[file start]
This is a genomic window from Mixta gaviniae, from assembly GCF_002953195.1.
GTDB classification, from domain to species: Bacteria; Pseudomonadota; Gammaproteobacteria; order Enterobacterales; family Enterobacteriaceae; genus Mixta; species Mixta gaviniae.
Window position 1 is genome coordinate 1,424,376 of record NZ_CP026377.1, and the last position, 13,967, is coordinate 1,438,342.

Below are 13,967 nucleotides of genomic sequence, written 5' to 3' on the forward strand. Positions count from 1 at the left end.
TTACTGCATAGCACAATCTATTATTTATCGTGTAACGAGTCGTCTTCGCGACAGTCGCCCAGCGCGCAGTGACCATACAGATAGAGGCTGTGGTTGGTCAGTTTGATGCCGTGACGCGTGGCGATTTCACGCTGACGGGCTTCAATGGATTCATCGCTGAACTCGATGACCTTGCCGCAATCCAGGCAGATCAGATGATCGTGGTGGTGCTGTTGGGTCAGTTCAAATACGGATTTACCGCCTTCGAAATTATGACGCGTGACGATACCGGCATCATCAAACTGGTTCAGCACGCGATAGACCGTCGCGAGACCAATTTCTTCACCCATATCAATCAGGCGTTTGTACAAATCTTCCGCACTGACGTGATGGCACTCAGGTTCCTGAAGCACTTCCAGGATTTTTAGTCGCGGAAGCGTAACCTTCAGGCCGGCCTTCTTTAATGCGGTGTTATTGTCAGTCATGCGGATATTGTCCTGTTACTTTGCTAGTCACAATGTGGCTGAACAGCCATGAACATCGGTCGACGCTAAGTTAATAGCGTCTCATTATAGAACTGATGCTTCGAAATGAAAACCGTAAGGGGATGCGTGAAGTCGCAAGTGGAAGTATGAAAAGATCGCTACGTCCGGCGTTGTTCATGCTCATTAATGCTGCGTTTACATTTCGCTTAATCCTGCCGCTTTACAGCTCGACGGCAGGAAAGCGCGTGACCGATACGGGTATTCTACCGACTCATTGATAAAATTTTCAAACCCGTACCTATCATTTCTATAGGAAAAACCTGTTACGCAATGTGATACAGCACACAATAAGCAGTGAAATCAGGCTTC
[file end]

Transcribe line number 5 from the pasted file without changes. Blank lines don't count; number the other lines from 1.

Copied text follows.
TTACTGCATAGCACAATCTATTATTTATCGTGTAACGAGTCGTCTTCGCGACAGTCGCCCAGCGCGCAGTGACCATACAGATAGAGGCTGTGGTTGGTCAGTTTGATGCCGTGACGCGTGGCGATTTCACGCTGACGGGCTTCAATGGATTCATCGCTGAACTCGATGACCTTGCCGCAATCCAGGCAGATCAGATGATCGTGGTGGTGCTGTTGGGTCAGTTCAAATACGGATTTACCGCCTTCGAAATTATGACGCGTGACGATACCGGCATCATCAAACTGGTTCAGCACGCGATAGACCGTCGCGAGACCAATTTCTTCACCCATATCAATCAGGCGTTTGTACAAATCTTCCGCACTGACGTGATGGCACTCAGGTTCCTGAAGCACTTCCAGGATTTTTAGTCGCGGAAGCGTAACCTTCAGGCCGGCCTTCTTTAATGCGGTGTTATTGTCAGTCATGCGGATATTGTCCTGTTACTTTGCTAGTCACAATGTGGCTGAACAGCCATGAACATCGGTCGACGCTAAGTTAATAGCGTCTCATTATAGAACTGATGCTTCGAAATGAAAACCGTAAGGGGATGCGTGAAGTCGCAAGTGGAAGTATGAAAAGATCGCTACGTCCGGCGTTGTTCATGCTCATTAATGCTGCGTTTACATTTCGCTTAATCCTGCCGCTTTACAGCTCGACGGCAGGAAAGCGCGTGACCGATACGGGTATTCTACCGACTCATTGATAAAATTTTCAAACCCGTACCTATCATTTCTATAGGAAAAACCTGTTACGCAATGTGATACAGCACACAATAAGCAGTGAAATCAGGCTTC